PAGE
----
The Social Credit government held the central Canadian financial institutions, most notably the banks, responsible for the economic hardship that the province of Alberta was enduring in the 1930s. Throughout his time in office, Premier William Aberhart would pass various legislations to reduce the power and the influence of the financial institutions and their allies, the federal government and the newspapers.
One of the first Acts that Aberhart passed established the 'prosperity certificates' or 'funny money'. Albertans began to discover that the certificates were worthless. Soon enough, the Supreme Court of Canada would decide that the certificates were illegal tender, invalidating the certificates. The Social Credit government, despite this setback, would continue to pass legislation that sought to increase provincial control in the area of banking. The first round of legislation saw the Aberhart government passing the Credit of Alberta Regulation Act, the Bank Employees Civil Rights Act, and the Judicature Act. The first two acts sought to increase provincial autonomy in the area of banking while the Judicature Act would halt any challenges to provincial legislations in a court of law.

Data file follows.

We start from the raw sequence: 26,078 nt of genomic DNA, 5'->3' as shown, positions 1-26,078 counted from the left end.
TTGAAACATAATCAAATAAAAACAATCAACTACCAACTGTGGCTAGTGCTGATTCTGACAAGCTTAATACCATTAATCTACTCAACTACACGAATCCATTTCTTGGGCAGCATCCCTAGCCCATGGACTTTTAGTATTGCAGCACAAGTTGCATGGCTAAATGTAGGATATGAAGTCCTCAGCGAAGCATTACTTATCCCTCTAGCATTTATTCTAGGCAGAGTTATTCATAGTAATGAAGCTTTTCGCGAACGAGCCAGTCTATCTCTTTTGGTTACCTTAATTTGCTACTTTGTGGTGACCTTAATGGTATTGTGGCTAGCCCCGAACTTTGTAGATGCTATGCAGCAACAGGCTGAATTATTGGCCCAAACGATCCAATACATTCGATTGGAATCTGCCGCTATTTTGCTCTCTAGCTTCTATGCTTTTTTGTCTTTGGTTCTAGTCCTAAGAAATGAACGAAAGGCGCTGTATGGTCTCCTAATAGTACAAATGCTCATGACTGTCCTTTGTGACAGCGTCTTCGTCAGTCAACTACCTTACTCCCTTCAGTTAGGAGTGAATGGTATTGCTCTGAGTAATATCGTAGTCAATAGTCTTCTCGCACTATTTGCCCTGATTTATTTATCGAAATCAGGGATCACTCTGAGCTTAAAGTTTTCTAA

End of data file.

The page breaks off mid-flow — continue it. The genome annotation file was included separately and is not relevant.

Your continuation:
The federal government disallowed these acts. Aberhart amended the Acts and re-passed them along with two new acts. The Accurate News and Information Act would seek to restrict the power of the newspapers whom he felt were the allies of the financial institutions. The Bank Taxation Act would raise the provincial tax on the banks by 2,230%. The Acts never took effect as they were eventually declared to be unconstitutional by the Supreme Court of Canada. Aberhart blamed central Canadian institutions, most notably the banks, the federal government, and the Supreme Court of Canada for the failure to successfully implement any Social Credit policies.